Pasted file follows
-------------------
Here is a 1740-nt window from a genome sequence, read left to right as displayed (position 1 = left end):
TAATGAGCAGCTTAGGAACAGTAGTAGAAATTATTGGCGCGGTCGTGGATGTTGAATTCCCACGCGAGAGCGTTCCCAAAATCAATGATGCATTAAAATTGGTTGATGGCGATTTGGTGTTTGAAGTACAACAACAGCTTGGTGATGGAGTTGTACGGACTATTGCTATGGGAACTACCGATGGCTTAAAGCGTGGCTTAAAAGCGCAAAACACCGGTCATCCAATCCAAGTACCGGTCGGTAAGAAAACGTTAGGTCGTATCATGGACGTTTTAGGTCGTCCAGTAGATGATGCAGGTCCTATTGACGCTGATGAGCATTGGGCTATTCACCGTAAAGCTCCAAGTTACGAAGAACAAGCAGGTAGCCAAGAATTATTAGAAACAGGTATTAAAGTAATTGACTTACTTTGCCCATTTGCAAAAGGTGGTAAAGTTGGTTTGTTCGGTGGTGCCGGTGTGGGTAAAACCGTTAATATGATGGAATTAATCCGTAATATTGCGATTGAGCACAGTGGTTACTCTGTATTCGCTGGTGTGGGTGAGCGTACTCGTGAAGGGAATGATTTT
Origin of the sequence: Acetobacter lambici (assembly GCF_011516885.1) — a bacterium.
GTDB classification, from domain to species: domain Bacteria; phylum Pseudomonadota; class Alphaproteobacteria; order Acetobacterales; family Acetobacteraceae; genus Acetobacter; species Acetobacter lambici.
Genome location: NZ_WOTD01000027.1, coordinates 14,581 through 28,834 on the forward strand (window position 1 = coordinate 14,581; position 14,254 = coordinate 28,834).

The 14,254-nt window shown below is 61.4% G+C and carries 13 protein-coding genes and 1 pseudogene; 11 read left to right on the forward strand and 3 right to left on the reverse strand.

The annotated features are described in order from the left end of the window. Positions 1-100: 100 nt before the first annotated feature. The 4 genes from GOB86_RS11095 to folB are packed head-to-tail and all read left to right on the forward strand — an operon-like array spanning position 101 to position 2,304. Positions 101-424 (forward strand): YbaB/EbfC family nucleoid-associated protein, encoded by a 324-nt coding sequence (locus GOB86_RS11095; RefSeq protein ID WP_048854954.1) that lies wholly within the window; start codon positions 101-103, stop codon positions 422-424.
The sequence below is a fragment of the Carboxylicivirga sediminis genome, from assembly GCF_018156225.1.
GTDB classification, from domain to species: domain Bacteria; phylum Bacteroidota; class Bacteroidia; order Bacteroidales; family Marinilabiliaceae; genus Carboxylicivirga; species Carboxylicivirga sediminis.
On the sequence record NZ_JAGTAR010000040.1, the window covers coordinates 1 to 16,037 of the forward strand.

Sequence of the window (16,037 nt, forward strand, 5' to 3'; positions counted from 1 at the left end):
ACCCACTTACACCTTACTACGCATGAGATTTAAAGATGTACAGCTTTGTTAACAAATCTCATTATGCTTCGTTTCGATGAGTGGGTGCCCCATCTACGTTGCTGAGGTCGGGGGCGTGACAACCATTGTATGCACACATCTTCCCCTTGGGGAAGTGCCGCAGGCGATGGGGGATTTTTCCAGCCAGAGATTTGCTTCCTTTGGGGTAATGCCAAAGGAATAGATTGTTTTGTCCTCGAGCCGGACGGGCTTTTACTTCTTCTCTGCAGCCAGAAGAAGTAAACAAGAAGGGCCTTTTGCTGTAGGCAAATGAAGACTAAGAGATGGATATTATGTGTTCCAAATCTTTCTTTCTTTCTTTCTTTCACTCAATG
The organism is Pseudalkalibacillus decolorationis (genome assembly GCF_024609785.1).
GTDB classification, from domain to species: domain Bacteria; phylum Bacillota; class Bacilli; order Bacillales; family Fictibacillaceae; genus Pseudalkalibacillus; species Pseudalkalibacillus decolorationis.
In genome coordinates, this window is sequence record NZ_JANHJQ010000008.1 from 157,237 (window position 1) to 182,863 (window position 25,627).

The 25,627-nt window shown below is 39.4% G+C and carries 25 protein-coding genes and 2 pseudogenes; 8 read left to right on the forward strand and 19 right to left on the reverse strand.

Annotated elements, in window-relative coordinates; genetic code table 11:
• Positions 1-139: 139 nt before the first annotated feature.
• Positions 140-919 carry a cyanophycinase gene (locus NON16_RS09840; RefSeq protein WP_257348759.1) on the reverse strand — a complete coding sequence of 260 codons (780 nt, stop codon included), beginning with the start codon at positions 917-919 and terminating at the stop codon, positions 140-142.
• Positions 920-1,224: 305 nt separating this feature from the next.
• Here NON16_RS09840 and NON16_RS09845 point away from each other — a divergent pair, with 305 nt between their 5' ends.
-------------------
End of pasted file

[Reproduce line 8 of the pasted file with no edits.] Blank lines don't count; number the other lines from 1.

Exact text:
The sequence below is a fragment of the Carboxylicivirga sediminis genome, from assembly GCF_018156225.1.